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The Right to Income Security

June 29, 2010

In light of MZ’s post on the refusal to the Republicans to extend unemployment benefits to over a million of our brother and sisters who cannot find work, I thought I would recognize some core Catholic teaching in this area. Here is John Paul II in Laborem Exercens:

“The role of the agents included under the title of indirect employer [at the national and international level that are responsible for the whole orientation of labour policy] is to act against unemployment, which in all cases is an evil, and which, when it reaches a certain level, can become a real social disaster….obligation to provide unemployment benefits, that is to say, the duty to make suitable grants indispensable for the subsistence of unemployed workers and their families, is a duty springing from the fundamental principle of the moral order in this sphere, namely the principle of the common use of goods or, to put it in another and still simpler way, the right to life and subsistence.”

And what about other social benefits, including health care?

“Besides wages, various social benefits intended to ensure the life and health of workers and their families play a part here. The expenses involved in health care, especially in the case of accidents at work, demand that medical assistance should be easily available for workers, and that as far as possible it should be cheap or even free of charge….A third sector concerns the right to a pension and to insurance for old age and in case of accidents at work.”

Just something to keep in mind.

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30 Comments
  1. June 29, 2010 9:21 am

    Dip that in your cup and steep it.

  2. Bruce in Kansas permalink
    June 29, 2010 9:33 am

    Okay, but as I understand it, these are folks who have been receiving unemployment beneifts for twelve months. Isn’t the argument that there are people who are not going to work at ($7.25) minumum wage, which is $290/week because they are staying home and collecting $310/week?

    At some point in time, isn’t it incumbent on the person to just get to work at anything?

    • M.Z. permalink
      June 29, 2010 9:47 am

      these are folks who have been receiving unemployment beneifts for twelve months.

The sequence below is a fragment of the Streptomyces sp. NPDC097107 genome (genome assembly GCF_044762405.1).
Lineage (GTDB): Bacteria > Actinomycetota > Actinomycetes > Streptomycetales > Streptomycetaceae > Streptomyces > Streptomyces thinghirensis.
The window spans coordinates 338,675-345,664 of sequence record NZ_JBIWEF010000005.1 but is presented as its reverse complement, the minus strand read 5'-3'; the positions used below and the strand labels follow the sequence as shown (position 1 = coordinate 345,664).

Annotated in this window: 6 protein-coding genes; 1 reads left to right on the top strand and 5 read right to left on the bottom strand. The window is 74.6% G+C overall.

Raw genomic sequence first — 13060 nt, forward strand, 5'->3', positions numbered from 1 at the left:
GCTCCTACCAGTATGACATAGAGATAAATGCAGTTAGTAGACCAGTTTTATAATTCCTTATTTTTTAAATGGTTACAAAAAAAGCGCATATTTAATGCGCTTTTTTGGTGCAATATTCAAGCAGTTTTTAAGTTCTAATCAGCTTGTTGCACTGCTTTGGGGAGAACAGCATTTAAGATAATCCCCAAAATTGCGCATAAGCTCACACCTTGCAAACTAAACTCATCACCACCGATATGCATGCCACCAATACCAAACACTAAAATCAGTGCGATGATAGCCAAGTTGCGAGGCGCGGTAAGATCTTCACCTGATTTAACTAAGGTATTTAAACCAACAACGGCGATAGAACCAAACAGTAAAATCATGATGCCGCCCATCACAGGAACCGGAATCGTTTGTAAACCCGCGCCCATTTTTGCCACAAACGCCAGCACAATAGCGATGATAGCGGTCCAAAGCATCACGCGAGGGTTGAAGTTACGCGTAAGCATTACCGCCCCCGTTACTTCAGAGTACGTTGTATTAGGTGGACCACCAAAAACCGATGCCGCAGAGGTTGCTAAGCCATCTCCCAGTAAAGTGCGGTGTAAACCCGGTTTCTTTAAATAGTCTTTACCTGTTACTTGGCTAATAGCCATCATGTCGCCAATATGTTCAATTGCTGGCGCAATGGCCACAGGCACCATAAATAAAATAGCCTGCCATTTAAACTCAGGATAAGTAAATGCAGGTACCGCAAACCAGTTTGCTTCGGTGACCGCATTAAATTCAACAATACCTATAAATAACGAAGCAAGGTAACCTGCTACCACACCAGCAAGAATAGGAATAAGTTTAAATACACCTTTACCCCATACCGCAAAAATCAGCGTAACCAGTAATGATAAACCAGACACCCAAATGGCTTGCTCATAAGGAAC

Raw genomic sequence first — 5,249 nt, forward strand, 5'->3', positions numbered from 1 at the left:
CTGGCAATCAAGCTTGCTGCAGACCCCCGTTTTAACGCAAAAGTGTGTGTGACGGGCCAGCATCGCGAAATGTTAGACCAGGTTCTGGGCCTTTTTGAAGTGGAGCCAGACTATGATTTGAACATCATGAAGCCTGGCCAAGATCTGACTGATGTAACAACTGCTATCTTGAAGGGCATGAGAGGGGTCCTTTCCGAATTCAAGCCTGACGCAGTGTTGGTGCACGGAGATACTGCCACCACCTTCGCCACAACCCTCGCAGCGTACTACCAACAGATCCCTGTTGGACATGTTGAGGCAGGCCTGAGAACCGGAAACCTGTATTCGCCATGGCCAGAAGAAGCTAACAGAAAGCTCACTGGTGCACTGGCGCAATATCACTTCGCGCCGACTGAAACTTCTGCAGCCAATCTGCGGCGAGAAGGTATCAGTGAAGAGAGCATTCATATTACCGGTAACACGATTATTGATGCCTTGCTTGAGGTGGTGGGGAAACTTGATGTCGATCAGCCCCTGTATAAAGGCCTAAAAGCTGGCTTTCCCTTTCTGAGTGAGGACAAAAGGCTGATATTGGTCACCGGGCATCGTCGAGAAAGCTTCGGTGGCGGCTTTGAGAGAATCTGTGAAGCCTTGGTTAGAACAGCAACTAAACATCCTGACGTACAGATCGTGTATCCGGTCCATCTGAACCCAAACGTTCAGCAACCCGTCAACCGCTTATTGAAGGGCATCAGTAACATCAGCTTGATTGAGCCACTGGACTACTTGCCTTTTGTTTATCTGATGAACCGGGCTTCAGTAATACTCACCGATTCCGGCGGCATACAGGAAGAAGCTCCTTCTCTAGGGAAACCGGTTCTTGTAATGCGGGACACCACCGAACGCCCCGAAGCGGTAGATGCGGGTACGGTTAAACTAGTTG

These are folks who have received anywhere from 26 to 99 weeks or UE.

      At some point in time, isn’t it incumbent on the person to just get to work at anything?
      I’ll have to remember to send you a Christmas card.

  3. June 29, 2010 9:43 am

    I think the argument, Bruce, is that the crisis is far from over, with demand still depressed. And jobs always lag the recovery.

  4. David Nickol permalink
    June 29, 2010 10:07 am

    At some point in time, isn’t it incumbent on the person to just get to work at anything?

    My father used to ask how there could be unemployment when there were all those jobs advertised in the paper. The answer, of course, is that there are several unemployed people for every job advertised.

    The number of unemployed for May of this year was 15 million. Do you suppose there are actually 15 million jobs out there going unfilled because people would rather collect unemployment? Even if we could expel the 12 million illegal immigrants in the country and give their jobs to unemployed Americans, it still wouldn’t amount to 15 million jobs.

    Also, if you are a skilled worker, there may come a point at which you feel you need to take a job flipping burgers, but this means that you are a skilled worker competing with people whose job prospects are much more limited than yours. You will also be harming your prospects to continue the career in which you are experienced.

    The fact of the matter is, there really are recessions (and depressions) during which people can’t find jobs. It’s not that they just can’t find jobs that are good enough for them, or they can’t find jobs that pay more than unemployment. They can’t find any jobs.